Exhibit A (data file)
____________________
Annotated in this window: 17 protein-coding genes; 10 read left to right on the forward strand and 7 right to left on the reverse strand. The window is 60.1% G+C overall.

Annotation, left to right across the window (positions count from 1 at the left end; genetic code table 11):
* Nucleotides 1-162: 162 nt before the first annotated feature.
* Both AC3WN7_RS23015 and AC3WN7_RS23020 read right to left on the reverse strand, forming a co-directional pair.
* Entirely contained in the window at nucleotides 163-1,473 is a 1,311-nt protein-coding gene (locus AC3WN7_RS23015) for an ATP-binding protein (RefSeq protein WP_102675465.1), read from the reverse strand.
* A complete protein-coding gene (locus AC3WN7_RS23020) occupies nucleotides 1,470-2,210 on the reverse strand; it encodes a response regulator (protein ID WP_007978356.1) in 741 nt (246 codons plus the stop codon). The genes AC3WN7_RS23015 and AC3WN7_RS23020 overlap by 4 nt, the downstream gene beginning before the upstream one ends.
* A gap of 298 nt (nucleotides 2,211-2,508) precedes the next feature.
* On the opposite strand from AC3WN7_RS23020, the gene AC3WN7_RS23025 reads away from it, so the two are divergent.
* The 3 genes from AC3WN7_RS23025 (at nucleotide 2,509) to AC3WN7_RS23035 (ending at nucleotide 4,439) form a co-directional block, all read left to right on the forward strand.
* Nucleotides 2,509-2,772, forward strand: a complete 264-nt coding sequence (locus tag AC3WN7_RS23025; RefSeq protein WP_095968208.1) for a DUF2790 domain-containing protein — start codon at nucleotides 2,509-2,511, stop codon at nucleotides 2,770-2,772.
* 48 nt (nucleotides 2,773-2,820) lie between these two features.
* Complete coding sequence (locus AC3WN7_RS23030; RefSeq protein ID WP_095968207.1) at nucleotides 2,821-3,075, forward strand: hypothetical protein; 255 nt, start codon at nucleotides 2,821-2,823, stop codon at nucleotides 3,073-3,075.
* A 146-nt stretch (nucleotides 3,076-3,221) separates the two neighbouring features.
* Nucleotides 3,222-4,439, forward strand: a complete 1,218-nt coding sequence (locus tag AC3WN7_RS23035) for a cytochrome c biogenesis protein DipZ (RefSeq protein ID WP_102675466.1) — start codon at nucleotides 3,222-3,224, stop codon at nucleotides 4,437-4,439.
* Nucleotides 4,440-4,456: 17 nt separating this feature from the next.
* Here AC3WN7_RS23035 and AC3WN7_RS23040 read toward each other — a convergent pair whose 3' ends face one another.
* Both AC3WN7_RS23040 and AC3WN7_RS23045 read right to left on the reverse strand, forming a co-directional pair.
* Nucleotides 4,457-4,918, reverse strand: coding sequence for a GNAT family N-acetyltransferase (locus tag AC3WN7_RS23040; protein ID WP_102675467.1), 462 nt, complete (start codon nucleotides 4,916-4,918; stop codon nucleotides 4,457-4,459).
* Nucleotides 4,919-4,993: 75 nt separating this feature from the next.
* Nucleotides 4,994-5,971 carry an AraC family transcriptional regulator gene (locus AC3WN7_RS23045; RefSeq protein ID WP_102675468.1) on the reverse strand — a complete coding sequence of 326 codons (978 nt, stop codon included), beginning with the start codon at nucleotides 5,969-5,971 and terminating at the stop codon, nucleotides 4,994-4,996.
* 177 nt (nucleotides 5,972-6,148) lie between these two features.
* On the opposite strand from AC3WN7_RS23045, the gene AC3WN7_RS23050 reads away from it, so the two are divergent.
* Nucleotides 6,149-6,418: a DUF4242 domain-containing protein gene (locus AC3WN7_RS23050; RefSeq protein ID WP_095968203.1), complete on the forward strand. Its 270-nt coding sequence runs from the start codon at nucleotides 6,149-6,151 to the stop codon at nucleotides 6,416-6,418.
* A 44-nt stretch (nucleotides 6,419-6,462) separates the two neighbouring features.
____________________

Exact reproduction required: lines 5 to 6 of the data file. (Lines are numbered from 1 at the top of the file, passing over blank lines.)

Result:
* Entirely contained in the window at nucleotides 163-1,473 is a 1,311-nt protein-coding gene (locus AC3WN7_RS23015) for an ATP-binding protein (RefSeq protein WP_102675465.1), read from the reverse strand.
* A complete protein-coding gene (locus AC3WN7_RS23020) occupies nucleotides 1,470-2,210 on the reverse strand; it encodes a response regulator (protein ID WP_007978356.1) in 741 nt (246 codons plus the stop codon). The genes AC3WN7_RS23015 and AC3WN7_RS23020 overlap by 4 nt, the downstream gene beginning before the upstream one ends.